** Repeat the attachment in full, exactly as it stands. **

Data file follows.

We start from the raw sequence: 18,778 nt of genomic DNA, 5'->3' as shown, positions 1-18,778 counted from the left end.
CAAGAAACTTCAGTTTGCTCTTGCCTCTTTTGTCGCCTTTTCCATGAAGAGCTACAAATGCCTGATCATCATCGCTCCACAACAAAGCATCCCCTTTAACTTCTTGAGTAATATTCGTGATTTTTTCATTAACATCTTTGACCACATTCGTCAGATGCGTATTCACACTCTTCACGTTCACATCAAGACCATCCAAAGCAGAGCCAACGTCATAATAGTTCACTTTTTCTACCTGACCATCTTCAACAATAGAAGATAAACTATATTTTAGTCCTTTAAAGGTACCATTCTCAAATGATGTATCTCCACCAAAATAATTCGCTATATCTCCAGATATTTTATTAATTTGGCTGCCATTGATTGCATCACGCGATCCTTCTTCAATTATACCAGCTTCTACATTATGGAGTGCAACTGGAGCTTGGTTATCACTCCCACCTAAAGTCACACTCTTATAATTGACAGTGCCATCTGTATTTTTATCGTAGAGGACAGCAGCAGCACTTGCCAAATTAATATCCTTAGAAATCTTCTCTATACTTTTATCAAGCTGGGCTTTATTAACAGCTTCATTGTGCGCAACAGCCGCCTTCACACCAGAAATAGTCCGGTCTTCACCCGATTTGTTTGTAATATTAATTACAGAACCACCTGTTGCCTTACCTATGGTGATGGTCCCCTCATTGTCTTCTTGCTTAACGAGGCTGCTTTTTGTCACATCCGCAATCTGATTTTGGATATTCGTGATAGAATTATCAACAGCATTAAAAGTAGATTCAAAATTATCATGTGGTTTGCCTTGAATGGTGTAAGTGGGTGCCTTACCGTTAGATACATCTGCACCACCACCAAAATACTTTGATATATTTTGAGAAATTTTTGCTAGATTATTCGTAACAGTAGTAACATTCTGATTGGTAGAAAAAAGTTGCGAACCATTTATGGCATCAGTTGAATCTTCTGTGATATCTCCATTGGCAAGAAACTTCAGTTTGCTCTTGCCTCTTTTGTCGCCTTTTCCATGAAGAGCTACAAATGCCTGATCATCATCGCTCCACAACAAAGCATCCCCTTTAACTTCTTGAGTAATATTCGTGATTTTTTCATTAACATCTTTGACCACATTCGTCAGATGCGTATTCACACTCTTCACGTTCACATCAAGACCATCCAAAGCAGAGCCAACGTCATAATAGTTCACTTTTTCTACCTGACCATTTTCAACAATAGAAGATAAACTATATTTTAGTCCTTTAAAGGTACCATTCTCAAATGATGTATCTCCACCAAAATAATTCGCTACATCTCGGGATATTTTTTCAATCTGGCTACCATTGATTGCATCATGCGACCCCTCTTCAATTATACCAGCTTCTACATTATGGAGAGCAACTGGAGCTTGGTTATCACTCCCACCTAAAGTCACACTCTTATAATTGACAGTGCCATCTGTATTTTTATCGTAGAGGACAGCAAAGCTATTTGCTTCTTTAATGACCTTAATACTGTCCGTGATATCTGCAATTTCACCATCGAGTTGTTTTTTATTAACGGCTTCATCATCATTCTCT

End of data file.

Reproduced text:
We start from the raw sequence: 18,778 nt of genomic DNA, 5'->3' as shown, positions 1-18,778 counted from the left end.
CAAGAAACTTCAGTTTGCTCTTGCCTCTTTTGTCGCCTTTTCCATGAAGAGCTACAAATGCCTGATCATCATCGCTCCACAACAAAGCATCCCCTTTAACTTCTTGAGTAATATTCGTGATTTTTTCATTAACATCTTTGACCACATTCGTCAGATGCGTATTCACACTCTTCACGTTCACATCAAGACCATCCAAAGCAGAGCCAACGTCATAATAGTTCACTTTTTCTACCTGACCATCTTCAACAATAGAAGATAAACTATATTTTAGTCCTTTAAAGGTACCATTCTCAAATGATGTATCTCCACCAAAATAATTCGCTATATCTCCAGATATTTTATTAATTTGGCTGCCATTGATTGCATCACGCGATCCTTCTTCAATTATACCAGCTTCTACATTATGGAGTGCAACTGGAGCTTGGTTATCACTCCCACCTAAAGTCACACTCTTATAATTGACAGTGCCATCTGTATTTTTATCGTAGAGGACAGCAGCAGCACTTGCCAAATTAATATCCTTAGAAATCTTCTCTATACTTTTATCAAGCTGGGCTTTATTAACAGCTTCATTGTGCGCAACAGCCGCCTTCACACCAGAAATAGTCCGGTCTTCACCCGATTTGTTTGTAATATTAATTACAGAACCACCTGTTGCCTTACCTATGGTGATGGTCCCCTCATTGTCTTCTTGCTTAACGAGGCTGCTTTTTGTCACATCCGCAATCTGATTTTGGATATTCGTGATAGAATTATCAACAGCATTAAAAGTAGATTCAAAATTATCATGTGGTTTGCCTTGAATGGTGTAAGTGGGTGCCTTACCGTTAGATACATCTGCACCACCACCAAAATACTTTGATATATTTTGAGAAATTTTTGCTAGATTATTCGTAACAGTAGTAACATTCTGATTGGTAGAAAAAAGTTGCGAACCATTTATGGCATCAGTTGAATCTTCTGTGATATCTCCATTGGCAAGAAACTTCAGTTTGCTCTTGCCTCTTTTGTCGCCTTTTCCATGAAGAGCTACAAATGCCTGATCATCATCGCTCCACAACAAAGCATCCCCTTTAACTTCTTGAGTAATATTCGTGATTTTTTCATTAACATCTTTGACCACATTCGTCAGATGCGTATTCACACTCTTCACGTTCACATCAAGACCATCCAAAGCAGAGCCAACGTCATAATAGTTCACTTTTTCTACCTGACCATTTTCAACAATAGAAGATAAACTATATTTTAGTCCTTTAAAGGTACCATTCTCAAATGATGTATCTCCACCAAAATAATTCGCTACATCTCGGGATATTTTTTCAATCTGGCTACCATTGATTGCATCATGCGACCCCTCTTCAATTATACCAGCTTCTACATTATGGAGAGCAACTGGAGCTTGGTTATCACTCCCACCTAAAGTCACACTCTTATAATTGACAGTGCCATCTGTATTTTTATCGTAGAGGACAGCAAAGCTATTTGCTTCTTTAATGACCTTAATACTGTCCGTGATATCTGCAATTTCACCATCGAGTTGTTTTTTATTAACGGCTTCATCATCATTCTCT